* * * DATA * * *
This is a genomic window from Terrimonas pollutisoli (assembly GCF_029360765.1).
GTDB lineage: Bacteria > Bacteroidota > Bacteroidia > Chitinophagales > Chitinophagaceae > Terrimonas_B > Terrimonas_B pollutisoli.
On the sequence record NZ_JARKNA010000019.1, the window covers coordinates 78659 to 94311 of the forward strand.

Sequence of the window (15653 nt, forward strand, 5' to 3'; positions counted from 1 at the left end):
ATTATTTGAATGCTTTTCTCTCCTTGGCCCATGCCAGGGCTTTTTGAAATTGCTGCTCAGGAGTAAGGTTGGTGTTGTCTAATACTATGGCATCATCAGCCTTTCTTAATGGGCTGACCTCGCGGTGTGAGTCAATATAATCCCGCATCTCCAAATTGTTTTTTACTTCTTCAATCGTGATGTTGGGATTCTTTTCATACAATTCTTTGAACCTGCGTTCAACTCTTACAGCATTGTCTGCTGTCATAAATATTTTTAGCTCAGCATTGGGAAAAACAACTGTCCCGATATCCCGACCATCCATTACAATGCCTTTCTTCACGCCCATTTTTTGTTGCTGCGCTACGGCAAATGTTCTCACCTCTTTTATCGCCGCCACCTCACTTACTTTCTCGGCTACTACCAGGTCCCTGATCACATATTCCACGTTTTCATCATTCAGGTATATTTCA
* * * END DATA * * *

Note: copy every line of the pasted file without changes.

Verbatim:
This is a genomic window from Terrimonas pollutisoli (assembly GCF_029360765.1).
GTDB lineage: Bacteria > Bacteroidota > Bacteroidia > Chitinophagales > Chitinophagaceae > Terrimonas_B > Terrimonas_B pollutisoli.
On the sequence record NZ_JARKNA010000019.1, the window covers coordinates 78659 to 94311 of the forward strand.

Sequence of the window (15653 nt, forward strand, 5' to 3'; positions counted from 1 at the left end):
ATTATTTGAATGCTTTTCTCTCCTTGGCCCATGCCAGGGCTTTTTGAAATTGCTGCTCAGGAGTAAGGTTGGTGTTGTCTAATACTATGGCATCATCAGCCTTTCTTAATGGGCTGACCTCGCGGTGTGAGTCAATATAATCCCGCATCTCCAAATTGTTTTTTACTTCTTCAATCGTGATGTTGGGATTCTTTTCATACAATTCTTTGAACCTGCGTTCAACTCTTACAGCATTGTCTGCTGTCATAAATATTTTTAGCTCAGCATTGGGAAAAACAACTGTCCCGATATCCCGACCATCCATTACAATGCCTTTCTTCACGCCCATTTTTTGTTGCTGCGCTACGGCAAATGTTCTCACCTCTTTTATCGCCGCCACCTCACTTACTTTCTCGGCTACTACCAGGTCCCTGATCACATATTCCACGTTTTCATCATTCAGGTATATTTCA